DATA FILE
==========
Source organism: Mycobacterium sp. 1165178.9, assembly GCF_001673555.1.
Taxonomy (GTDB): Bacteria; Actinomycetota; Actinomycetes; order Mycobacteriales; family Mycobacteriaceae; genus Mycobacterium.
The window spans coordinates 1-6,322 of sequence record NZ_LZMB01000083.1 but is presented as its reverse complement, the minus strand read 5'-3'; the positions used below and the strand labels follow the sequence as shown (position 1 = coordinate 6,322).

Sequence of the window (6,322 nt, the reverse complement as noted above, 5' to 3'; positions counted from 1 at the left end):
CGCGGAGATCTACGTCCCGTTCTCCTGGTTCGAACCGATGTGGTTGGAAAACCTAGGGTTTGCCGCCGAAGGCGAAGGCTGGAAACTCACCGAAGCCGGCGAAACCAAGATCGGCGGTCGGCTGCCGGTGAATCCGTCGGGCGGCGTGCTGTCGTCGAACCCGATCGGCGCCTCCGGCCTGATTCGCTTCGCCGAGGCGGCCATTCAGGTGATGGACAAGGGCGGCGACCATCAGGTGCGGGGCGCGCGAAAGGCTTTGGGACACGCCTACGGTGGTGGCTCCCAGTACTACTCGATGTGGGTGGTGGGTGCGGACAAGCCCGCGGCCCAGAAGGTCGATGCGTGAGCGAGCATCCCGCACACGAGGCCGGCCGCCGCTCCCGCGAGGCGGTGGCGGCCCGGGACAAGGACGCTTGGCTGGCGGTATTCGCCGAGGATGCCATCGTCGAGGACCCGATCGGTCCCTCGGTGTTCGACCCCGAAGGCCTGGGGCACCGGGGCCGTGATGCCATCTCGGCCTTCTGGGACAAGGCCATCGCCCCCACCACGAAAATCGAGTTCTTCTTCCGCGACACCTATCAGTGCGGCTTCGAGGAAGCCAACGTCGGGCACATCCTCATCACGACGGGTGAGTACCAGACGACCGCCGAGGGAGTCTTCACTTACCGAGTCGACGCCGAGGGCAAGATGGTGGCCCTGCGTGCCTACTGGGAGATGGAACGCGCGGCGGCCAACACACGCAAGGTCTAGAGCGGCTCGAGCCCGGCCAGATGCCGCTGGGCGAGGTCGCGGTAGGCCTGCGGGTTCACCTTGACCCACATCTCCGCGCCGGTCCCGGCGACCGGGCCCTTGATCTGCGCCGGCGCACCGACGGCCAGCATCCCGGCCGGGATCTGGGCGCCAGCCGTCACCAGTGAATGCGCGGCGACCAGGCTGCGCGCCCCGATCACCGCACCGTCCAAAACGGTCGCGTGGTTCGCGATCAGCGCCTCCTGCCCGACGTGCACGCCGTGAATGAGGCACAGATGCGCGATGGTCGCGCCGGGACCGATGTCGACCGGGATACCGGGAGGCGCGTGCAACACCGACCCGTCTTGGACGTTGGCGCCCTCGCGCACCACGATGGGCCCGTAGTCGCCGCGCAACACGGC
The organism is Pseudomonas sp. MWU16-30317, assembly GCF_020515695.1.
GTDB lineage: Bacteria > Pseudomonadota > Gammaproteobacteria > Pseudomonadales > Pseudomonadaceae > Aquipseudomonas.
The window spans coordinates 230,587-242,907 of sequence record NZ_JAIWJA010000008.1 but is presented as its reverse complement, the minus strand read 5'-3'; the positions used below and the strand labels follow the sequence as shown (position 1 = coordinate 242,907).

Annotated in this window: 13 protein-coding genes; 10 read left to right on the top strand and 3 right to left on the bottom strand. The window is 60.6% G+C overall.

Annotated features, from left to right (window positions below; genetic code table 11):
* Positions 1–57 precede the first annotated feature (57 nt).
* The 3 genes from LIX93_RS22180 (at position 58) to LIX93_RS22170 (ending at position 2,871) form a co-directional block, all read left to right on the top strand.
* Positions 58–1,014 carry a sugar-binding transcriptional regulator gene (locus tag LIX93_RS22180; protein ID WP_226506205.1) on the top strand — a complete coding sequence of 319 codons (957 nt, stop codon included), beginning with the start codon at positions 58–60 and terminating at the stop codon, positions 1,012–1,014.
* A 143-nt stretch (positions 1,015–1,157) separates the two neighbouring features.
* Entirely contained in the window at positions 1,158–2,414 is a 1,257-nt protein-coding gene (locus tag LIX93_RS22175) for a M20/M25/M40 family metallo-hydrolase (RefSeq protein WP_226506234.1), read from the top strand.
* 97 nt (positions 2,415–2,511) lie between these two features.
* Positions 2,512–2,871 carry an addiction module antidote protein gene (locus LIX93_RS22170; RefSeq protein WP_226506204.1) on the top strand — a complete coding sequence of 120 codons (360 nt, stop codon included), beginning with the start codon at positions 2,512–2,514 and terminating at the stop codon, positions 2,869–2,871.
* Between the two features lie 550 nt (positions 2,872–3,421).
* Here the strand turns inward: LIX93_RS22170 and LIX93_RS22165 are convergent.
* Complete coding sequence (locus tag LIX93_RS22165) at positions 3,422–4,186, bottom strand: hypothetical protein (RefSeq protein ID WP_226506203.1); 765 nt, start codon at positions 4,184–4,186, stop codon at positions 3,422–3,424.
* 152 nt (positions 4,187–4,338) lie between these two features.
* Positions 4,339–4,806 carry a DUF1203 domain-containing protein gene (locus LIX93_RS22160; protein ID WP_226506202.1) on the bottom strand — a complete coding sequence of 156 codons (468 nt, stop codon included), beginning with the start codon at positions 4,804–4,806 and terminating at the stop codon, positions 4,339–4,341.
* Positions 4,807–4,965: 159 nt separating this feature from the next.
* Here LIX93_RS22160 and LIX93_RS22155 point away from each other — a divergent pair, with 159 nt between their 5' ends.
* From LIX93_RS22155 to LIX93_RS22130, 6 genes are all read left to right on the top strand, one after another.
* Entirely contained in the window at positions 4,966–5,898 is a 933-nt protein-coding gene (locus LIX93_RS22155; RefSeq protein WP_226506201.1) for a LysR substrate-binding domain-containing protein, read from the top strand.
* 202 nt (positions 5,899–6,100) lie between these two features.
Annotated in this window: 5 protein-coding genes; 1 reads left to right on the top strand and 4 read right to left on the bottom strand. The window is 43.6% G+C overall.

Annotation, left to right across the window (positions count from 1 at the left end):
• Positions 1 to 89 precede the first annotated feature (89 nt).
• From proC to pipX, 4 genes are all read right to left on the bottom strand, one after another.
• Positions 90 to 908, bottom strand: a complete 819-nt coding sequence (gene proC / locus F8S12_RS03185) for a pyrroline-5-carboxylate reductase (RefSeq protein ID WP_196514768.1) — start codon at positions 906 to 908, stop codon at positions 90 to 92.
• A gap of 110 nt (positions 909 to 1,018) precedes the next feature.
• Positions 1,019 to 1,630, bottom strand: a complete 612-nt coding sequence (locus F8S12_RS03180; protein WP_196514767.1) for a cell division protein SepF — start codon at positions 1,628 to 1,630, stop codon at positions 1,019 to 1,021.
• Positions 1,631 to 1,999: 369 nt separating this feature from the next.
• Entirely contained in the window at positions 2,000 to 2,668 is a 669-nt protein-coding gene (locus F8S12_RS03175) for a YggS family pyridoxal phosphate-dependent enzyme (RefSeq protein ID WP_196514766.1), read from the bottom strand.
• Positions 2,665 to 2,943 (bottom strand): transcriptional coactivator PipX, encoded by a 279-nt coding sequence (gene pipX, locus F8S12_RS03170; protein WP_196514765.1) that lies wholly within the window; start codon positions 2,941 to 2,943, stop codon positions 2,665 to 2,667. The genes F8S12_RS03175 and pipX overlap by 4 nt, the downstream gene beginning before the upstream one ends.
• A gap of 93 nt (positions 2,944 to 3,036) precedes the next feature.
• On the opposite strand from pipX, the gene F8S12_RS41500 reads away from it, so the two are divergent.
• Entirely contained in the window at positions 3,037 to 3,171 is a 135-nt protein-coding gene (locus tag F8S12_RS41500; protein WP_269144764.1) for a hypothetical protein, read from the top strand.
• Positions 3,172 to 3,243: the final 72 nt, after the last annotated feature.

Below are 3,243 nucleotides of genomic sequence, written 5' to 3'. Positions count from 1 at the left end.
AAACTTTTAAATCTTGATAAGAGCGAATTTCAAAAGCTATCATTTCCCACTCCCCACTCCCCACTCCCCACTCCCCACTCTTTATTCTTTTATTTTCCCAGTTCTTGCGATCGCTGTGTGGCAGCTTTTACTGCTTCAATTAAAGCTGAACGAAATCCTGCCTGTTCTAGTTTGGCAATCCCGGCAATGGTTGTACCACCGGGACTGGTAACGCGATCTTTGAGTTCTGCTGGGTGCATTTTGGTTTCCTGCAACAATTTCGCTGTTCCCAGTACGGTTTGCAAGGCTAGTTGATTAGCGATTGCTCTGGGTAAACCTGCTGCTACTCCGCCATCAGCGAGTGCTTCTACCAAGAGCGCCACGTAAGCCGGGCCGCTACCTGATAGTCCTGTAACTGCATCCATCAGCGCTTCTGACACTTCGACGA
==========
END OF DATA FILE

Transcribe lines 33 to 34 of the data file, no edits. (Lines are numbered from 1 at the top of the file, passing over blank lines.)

• A gap of 110 nt (positions 909 to 1,018) precedes the next feature.
• Positions 1,019 to 1,630, bottom strand: a complete 612-nt coding sequence (locus F8S12_RS03180; protein WP_196514767.1) for a cell division protein SepF — start codon at positions 1,628 to 1,630, stop codon at positions 1,019 to 1,021.